Molecular Geometry Concept 1

by Jules Bruno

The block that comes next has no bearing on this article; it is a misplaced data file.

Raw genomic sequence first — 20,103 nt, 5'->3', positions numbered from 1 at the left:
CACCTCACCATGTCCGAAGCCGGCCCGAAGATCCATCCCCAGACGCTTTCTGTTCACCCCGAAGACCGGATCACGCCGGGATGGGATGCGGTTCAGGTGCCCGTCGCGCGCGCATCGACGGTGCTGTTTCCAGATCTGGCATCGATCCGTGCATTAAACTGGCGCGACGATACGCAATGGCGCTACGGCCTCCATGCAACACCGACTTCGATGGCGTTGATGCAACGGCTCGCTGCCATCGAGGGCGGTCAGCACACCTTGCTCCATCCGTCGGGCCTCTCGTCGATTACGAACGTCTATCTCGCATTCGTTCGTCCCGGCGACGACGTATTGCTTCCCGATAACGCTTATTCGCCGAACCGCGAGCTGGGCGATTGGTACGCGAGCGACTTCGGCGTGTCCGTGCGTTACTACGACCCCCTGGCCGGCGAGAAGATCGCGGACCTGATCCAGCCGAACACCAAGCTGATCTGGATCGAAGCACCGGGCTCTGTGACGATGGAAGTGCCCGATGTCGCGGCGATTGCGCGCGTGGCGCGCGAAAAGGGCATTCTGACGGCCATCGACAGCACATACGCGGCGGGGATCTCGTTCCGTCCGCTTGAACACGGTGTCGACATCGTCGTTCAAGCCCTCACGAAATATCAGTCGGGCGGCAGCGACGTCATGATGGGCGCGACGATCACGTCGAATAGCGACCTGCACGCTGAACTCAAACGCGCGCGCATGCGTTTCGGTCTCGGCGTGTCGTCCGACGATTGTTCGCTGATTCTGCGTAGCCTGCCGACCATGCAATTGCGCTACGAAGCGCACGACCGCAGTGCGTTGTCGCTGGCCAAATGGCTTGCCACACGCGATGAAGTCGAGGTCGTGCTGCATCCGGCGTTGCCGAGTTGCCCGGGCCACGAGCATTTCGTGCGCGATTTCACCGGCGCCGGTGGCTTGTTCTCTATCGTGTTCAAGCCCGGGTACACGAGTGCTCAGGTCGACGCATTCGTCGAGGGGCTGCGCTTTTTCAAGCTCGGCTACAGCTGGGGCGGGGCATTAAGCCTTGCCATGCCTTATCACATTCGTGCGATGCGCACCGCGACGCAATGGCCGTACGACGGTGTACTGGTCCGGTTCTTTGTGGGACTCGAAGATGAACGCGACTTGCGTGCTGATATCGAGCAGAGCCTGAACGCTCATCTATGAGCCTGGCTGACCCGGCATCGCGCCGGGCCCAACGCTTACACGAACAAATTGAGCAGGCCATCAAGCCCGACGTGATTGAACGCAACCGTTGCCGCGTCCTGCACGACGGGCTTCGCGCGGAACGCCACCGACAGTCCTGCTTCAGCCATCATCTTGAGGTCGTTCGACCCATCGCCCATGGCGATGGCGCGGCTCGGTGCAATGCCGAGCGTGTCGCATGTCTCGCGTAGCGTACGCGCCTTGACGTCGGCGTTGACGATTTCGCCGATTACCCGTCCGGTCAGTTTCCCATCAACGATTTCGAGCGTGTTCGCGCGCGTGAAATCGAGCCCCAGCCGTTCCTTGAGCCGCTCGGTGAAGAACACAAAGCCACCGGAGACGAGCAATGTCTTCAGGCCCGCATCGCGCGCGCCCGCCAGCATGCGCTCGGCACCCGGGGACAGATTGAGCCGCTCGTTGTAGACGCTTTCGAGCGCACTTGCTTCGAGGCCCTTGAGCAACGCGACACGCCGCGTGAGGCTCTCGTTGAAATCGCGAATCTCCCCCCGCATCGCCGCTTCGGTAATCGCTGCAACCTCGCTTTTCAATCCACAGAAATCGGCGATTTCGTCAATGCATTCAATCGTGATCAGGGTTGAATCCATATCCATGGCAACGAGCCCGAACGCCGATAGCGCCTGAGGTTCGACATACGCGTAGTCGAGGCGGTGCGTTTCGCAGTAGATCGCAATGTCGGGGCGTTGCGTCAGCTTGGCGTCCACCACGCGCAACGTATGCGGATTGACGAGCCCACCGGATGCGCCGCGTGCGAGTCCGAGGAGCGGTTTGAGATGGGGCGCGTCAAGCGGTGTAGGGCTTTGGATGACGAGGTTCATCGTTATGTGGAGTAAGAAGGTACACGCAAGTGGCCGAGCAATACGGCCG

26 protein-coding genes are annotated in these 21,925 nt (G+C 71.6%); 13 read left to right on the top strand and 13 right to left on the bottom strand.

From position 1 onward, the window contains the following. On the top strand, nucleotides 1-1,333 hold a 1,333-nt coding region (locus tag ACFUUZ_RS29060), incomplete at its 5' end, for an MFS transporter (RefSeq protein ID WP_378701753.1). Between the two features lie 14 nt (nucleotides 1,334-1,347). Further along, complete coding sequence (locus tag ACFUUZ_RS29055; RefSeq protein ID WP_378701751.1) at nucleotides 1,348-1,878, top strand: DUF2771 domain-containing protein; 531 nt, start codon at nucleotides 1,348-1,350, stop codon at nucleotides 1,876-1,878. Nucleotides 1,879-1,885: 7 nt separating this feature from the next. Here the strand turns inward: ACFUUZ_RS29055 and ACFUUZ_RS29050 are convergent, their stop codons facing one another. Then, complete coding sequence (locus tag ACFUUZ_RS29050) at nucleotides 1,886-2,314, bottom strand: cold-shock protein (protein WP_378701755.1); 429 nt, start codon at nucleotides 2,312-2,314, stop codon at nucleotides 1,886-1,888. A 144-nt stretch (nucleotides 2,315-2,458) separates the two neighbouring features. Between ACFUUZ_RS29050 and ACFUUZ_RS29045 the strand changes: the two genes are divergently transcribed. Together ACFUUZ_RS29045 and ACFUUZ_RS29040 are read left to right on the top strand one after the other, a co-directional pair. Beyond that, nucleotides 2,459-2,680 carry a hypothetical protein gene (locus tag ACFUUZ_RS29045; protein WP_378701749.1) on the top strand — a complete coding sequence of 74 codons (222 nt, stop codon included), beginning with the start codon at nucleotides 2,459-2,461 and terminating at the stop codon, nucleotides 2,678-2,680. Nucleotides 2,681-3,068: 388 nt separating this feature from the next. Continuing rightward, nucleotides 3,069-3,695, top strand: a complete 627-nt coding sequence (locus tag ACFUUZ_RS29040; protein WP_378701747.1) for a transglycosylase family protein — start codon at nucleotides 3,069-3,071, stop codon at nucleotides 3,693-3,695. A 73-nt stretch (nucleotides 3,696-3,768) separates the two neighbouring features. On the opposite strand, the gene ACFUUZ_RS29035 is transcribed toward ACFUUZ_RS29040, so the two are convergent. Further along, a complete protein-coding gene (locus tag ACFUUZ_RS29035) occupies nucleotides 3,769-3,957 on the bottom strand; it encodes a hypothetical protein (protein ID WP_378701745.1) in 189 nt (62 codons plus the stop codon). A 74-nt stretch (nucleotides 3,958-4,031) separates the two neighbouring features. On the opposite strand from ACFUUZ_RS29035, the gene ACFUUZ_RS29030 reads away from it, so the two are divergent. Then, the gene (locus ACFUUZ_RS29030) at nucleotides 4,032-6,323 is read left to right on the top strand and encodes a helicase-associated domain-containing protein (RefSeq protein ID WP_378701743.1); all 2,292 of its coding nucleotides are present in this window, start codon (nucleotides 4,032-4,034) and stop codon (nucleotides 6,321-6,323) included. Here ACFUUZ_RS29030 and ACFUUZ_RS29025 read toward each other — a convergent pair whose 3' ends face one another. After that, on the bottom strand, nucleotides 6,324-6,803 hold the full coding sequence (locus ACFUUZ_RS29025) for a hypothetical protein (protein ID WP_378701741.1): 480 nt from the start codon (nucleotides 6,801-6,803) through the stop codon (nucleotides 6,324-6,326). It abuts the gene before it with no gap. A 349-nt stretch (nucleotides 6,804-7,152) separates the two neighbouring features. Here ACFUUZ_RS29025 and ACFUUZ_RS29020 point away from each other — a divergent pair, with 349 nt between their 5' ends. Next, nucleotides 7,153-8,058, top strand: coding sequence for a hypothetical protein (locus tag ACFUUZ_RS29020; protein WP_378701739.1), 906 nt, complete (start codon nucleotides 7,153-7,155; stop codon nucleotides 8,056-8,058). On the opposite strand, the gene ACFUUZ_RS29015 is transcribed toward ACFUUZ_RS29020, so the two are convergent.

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the molecular geometry of a compound can be seen as the true shape of that molecule compound. That takes into account differences and repulsion between lone pairs and surrounding elements. Now, because of this we would treat lone pairs on the central element and surrounding elements as different. So they're not going to be treated as the same. Now, we're going to take a look at each of the number of electron groups that exist. Starting out with two electron groups. Now, when we have two electron groups are going to say here, this is central elements with two electron groups that have zero lone pairs and give only one possible molecular geometry. So if we take a look here, We have two electron groups, we say that there are zero lone pairs. So that means we're gonna have to bonding groups possible. Remember bonding groups are just your surrounding elements. Zero lone pairs here are some examples in all of them. We have a central element here. We have beryllium, carbon and carbon again, and they are connected to only two surrounding elements. Now it doesn't matter if it's single bonded to them or double bonded or triple bonded, it's still too surrounding elements or two bonding groups visually would see it as our black spear here, which is our central element connected to those gray spheres which are surrounding elements here. The molecular geometry for all of them would be linear. So when it comes to two electron groups around the central element, there's only one possible molecular geometry and that's a linear molecular geometry